Welcome supervisors, pillars in Academia.
Generally, supervisors are expected to be the guiding hand and inspiration towards their more junior colleagues. This asks for behavior on different levels: academic, professional, organisational and, most of all, relational. By honing their skills on these levels, supervisors improve their ability to lead scholars to high-levels of abstract thinking, to developing a critical and analytical mind and to an inquiring approach.
Superheroes: academic performance
Being an excellent mentor, whatever your assigned role in supervision (advisor, promoter, daily supervisor, graduation tutor, etc.), implies that you must provide your learning community with a more detailed and in-depth focus in work, while maintaining the overview of the whole journey. Usually, this twofold character between content and process allows you to foster the development in others, while at the same time enhancing your own academic growth – a “superhero” task in itself. More and more, academic performance is being funneled to efforts of valorisation and organisation. However, or arguably, scholarly performance should not be just measured in terms of research output (e.g., funding, impact factor, citations, publications, graduations). First and foremost, most supervision performance should ground itself on the academic input you trigger or encourage in others – the superpower of helping others to perform well.
Critical academic mind: the inquisitive researcher
Reasoning and supporting arguments, elaborating informed judgments, the art of question-asking, offering constructive feedback and promoting scientific reflection are some of the competences you are expected to both promote in others and possess yourself through leading by example. Provoking, and at the same time pushing forward or stepping back, is quite a difficult balance as a supervisor. You need to assess entry levels, knowledge foundations and research maturity. Each case is a case, but individually your supervision needs to build up on this notion of ‘the academic mindset’, the inquisitive mind, finding ways to reach the inner cogs of the reflective ‘what if’ or curious ‘why’.
The role of reflection: the academic attitude
Based on this superpower premise, our training curriculum lies on co-developing courses/workshops and/or discussion fora with you in order to construct new perspectives on the complex task of supervision. You bring your experience and meaning to specific academic challenges, and we will create a safe and provocative setting to trigger new processes of reflection. There are several frameworks for supervision you can tap into, but together we want to build upon what challenges you most. Sometimes even: co-creating new strategies on how to stimulate academic authority in your cohort. You can browse some of our past decade projects within your learning and teaching community, and join us for new connections for the future.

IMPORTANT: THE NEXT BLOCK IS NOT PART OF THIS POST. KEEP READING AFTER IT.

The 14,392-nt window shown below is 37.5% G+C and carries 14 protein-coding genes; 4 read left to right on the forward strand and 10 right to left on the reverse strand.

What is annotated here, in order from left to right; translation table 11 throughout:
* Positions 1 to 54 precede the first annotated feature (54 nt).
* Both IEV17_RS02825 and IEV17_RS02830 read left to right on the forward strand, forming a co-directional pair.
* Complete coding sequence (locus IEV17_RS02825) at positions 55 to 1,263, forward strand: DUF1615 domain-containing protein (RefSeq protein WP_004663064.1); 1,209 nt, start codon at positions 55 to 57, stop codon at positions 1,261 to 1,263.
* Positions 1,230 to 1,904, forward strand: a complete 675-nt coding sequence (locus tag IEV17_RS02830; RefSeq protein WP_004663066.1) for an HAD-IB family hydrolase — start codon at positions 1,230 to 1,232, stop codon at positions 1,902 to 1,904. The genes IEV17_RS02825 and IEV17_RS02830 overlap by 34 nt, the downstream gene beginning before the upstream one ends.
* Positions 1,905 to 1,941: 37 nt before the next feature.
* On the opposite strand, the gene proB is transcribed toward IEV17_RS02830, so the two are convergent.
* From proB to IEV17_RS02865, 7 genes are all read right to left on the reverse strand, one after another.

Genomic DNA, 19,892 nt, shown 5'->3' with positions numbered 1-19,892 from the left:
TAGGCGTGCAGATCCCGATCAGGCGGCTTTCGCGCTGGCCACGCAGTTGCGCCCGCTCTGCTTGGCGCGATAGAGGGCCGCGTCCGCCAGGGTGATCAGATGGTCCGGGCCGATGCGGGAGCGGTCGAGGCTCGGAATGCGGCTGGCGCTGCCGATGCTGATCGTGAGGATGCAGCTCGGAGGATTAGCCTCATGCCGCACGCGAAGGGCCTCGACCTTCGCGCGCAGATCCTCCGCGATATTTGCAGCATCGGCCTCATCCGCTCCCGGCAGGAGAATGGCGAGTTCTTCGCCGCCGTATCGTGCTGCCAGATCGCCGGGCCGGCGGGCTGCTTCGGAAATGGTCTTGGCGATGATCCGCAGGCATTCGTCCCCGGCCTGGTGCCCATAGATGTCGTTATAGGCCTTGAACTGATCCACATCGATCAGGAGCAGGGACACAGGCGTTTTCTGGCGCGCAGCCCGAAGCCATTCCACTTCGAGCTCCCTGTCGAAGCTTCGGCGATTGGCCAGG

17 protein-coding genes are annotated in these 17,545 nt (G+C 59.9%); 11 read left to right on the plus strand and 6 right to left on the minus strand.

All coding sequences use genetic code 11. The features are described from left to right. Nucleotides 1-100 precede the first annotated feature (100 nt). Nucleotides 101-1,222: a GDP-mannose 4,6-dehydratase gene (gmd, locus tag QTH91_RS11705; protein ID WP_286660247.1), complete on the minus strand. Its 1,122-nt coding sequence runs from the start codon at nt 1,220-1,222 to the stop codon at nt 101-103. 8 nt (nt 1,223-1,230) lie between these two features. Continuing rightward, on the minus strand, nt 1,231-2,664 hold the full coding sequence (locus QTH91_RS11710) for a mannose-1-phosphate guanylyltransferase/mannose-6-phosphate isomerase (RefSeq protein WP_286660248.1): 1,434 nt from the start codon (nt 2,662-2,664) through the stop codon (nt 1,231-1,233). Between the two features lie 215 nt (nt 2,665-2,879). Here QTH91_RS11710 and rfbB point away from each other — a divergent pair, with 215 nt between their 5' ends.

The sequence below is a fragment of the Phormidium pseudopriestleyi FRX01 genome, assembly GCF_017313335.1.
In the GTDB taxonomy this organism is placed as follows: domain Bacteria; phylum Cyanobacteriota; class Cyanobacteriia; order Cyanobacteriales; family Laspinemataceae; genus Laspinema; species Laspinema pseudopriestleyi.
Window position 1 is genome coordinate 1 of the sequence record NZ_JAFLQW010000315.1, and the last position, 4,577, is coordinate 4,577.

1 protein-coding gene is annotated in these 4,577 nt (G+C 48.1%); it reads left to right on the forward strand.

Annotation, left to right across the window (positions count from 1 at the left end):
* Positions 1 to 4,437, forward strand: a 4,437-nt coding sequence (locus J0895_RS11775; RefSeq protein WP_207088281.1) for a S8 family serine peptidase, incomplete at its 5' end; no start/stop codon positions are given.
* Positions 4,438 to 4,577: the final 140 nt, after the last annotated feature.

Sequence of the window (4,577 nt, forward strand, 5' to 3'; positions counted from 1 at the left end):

Questions we often address with supervisors:
- How do I promote collaboration, individually or in my doctoral team of candidates?
- Helping them to become knowledgeable independent researchers is the mission, but how do I build up their confidence?
- I want my PhD candidates to learn, but how do I keep learning myself?
- How do I manage expectations and adapt to my surroundings: working with academically mature candidates and guiding newcomers to excel too.
Things we do
The role of supervisor can be one of the most rewarding and challenging roles academic life has to offer: how to find the perfect balance in the educational triangle? What is the theory of ‘constructive alignment’? What are the boundaries, roles and tasks of a teacher/supervisor? How to deal with motivational factors, individual differences and learning styles? How do I inspire a new generation to be the best researchers they can be?
We train and coach supervisors to further develop their skills and reflect upon their supervisory role. To the right you can find a small selection of courses that we regularly facilitate, but we are also used to creating courses or training sessions for specific needs, ranging from halfday discussion facilitation to multimonth development programmes. So do get in touch if you’re interested in a tailormade programme!
- Start-up course for new PhD supervisors – on finding your style of PhD supervision and honing elementary supervision skills like setting expectations, personal qualities, expanding the PhD’s network, academic responsibility.
- Academic happiness – on the fact that the challenges PhD candidates face often also have a strong emotional impact, that you as a supervisor should be able to relate to.
- Intercultural supervision – on how to supervise within a highly culturally diverse context: respecting and adapting to PhD candidates from culturally different backgrounds without losing yours.
- The inspired researcher – on fostering creativity and innovation in supervision didactics
- Coaching individual students – on different individual coaching methods within the academic context